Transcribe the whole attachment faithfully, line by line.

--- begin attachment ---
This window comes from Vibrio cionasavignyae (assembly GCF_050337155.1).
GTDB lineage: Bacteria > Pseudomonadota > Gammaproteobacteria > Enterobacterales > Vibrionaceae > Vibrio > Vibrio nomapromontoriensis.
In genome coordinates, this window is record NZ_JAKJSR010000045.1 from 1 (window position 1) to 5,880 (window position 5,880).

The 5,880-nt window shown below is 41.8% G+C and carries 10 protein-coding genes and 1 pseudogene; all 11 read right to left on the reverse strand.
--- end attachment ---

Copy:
This window comes from Vibrio cionasavignyae (assembly GCF_050337155.1).
GTDB lineage: Bacteria > Pseudomonadota > Gammaproteobacteria > Enterobacterales > Vibrionaceae > Vibrio > Vibrio nomapromontoriensis.
In genome coordinates, this window is record NZ_JAKJSR010000045.1 from 1 (window position 1) to 5,880 (window position 5,880).

The 5,880-nt window shown below is 41.8% G+C and carries 10 protein-coding genes and 1 pseudogene; all 11 read right to left on the reverse strand.